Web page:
I'm fairly certain that anyone working or studying in the field got into it because at some point they just did it because it was fun. That's what this comes down to for me--I'm not against hard work, challenging, frustrating creative processes, strange, obscure plays or choices, or straying from the beaten path. I am against the view so very neatly encapsulated for us (however facetiously) by none other than William Finn, that "If you're having a good time, you're not doing theatre." He was half-joking, and had been put on the spot when he walked into our workshop the other day, but some part of him meant it. My burning question: Why the hell not?

"All the world's a stage, and all the men and women merely players." PLAYERS. Theatre is something, at its most basic, that must be done out of joy, out of love, out of passion. I'm absolutely not putting forward the notion that every show must be one big tap number or a screaming laugh riot, but even when working on the sharpest, darkest tragedy, in order for it to be worth anything, it has to be somehow about the joy of creating and the intense, overwhelming need to communicate on a level other than the analytical, intellectual one that so many of us tend toward. It's possible for every level--design, tech, directing, performing--to be technically perfect, and for a play to fail because it does not inspire something in its audience. I've seen children of ten imbue performances with an intensity and passion that make a half-hour day camp musical genuinely riveting and hilarious, and I've seen adult actors on gorgeous sets in famous venues give performances that move me to look at my watch almost more often than I look at the stage.

This is theatre. If it's not, on some level, "a good time", then WHY would any of us be here? Theatre can have important messages, absolutely, but most kids don't get into theatre for political reasons. We got here because it was fun, it was intense, it was a real challenge artistically and intellectually but also's not brain surgery. It's not feeding the homeless. It's not saving the rainforest and it's not keeping the peace. It can occasionally try to work towards things like that...I think that's great, actually. But if that was all it was, people would just become brain surgeons or work for non-profits or whatever. It's something bigger. Theatre has the power to affect people personally by connecting with something deep and internal. If it lacks that, it's sunk. If it lacks that, it's a bunch of grown-ups playing dress-up and spending lots of money to create gigantic visual art installments that, in and of themselves, lack their final layer.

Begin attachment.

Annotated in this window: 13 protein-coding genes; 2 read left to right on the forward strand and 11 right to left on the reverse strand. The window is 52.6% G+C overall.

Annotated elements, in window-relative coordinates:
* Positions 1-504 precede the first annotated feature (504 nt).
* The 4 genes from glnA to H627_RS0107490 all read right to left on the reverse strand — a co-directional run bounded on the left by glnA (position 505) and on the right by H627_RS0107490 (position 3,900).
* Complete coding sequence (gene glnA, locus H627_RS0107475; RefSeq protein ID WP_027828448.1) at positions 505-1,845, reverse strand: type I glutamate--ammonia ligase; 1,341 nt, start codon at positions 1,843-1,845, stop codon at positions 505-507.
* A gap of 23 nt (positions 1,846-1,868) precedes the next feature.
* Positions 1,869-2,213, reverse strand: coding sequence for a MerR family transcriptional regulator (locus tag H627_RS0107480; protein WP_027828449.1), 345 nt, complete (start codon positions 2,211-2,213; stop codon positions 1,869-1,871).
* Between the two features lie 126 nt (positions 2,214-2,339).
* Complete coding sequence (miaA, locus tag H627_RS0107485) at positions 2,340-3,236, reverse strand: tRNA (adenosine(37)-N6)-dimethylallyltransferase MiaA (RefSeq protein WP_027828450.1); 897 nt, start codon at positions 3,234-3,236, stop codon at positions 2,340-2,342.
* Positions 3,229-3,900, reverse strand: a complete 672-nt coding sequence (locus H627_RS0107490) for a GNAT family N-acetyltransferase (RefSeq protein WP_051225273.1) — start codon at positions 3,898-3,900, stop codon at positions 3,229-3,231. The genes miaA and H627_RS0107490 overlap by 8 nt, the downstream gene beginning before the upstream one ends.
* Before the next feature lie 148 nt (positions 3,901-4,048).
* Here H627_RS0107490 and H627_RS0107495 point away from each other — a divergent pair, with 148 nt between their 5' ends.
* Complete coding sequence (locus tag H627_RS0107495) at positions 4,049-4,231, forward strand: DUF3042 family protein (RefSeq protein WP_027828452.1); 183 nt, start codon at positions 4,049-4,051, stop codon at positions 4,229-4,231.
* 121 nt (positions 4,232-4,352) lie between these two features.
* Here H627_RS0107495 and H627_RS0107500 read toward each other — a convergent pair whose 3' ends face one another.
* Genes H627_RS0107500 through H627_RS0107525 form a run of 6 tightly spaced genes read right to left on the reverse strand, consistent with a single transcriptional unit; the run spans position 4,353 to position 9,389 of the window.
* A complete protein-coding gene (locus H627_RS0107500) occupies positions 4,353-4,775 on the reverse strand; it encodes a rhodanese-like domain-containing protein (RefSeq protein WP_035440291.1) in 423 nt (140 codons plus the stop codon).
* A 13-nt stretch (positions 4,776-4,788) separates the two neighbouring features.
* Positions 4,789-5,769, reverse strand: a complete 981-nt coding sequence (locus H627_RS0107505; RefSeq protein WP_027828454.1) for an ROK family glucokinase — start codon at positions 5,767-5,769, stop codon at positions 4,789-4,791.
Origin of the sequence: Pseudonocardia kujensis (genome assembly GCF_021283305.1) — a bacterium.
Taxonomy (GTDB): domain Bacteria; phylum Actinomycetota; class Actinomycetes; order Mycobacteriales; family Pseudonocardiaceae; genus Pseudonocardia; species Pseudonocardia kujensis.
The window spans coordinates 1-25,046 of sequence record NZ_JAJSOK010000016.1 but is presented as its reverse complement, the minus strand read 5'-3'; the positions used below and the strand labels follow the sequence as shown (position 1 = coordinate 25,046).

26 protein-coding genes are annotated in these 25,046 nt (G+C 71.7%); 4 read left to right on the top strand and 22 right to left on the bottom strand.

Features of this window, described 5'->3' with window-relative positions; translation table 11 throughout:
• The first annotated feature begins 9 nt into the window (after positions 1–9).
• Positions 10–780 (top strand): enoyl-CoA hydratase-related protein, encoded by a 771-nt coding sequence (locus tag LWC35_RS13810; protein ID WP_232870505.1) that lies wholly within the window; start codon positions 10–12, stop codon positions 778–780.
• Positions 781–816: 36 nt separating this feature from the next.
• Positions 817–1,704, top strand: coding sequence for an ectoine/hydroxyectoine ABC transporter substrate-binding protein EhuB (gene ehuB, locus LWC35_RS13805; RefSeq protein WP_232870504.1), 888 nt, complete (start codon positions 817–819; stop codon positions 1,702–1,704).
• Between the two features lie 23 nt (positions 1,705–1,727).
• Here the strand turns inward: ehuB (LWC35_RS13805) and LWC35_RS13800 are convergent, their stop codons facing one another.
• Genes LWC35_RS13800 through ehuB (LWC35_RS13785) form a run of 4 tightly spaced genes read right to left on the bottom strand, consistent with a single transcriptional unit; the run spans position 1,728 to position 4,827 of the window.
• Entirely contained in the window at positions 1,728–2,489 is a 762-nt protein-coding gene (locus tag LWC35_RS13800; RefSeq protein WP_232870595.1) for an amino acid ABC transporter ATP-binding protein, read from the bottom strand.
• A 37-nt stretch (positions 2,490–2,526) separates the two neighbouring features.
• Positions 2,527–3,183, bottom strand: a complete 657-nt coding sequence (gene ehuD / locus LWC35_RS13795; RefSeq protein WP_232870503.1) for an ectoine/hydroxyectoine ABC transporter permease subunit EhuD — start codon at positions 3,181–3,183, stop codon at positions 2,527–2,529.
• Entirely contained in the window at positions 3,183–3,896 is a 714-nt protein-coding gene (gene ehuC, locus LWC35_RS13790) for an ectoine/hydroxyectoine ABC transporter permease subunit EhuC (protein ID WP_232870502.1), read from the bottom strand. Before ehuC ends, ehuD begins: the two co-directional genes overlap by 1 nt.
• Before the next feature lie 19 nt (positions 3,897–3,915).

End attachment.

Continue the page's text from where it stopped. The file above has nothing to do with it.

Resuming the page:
So, going forward, that's how I'll judge theatre. If it genuinely affects me, then it's successful for me. If it's theatre I'm making, I damn well better find a way to connect with it and with the audience, or I'm really not interested. Theatre for its own or, worse, for pretension's sake, is really not worth anything to me, and I no longer intend to let anyone tell me what's good theatre or to participate in any way that I can't find any passion for. I know that's not the way to make a living at it, and that's ok with me. I've realized that, as much as I love performing, I want my life's work to be bigger than that and to match more closely with all of this that's been percolating in my brain for the last few weeks. I want to keep doing theatre with kids--as a camp counselor, as a classroom teacher, or in an outside theatre group that I someday aspire to start. In my ideal world, this would be a program in a city that would allow kids of all ages to play on the stage, free of charge, simply for love of it. I really think that theatre with kids is one of the most amazing things I've ever witnessed. For the last six summers I worked at a plain, ordinary YMCA day camp, helping to run the drama program. We got 25 kids every Monday, and by Friday, without fail, those kids would put on a show (almost always a musical) that was leagues beyond what could possibly have been expected of them. Their desire to express the fun they were having and share it with the other campers, the staff, their parents--while perhaps not consciously expressed in their minds--absolutely shone through every second of their shows. And THAT is why I got into this business, and for me, THAT is where the whole value of it still lies.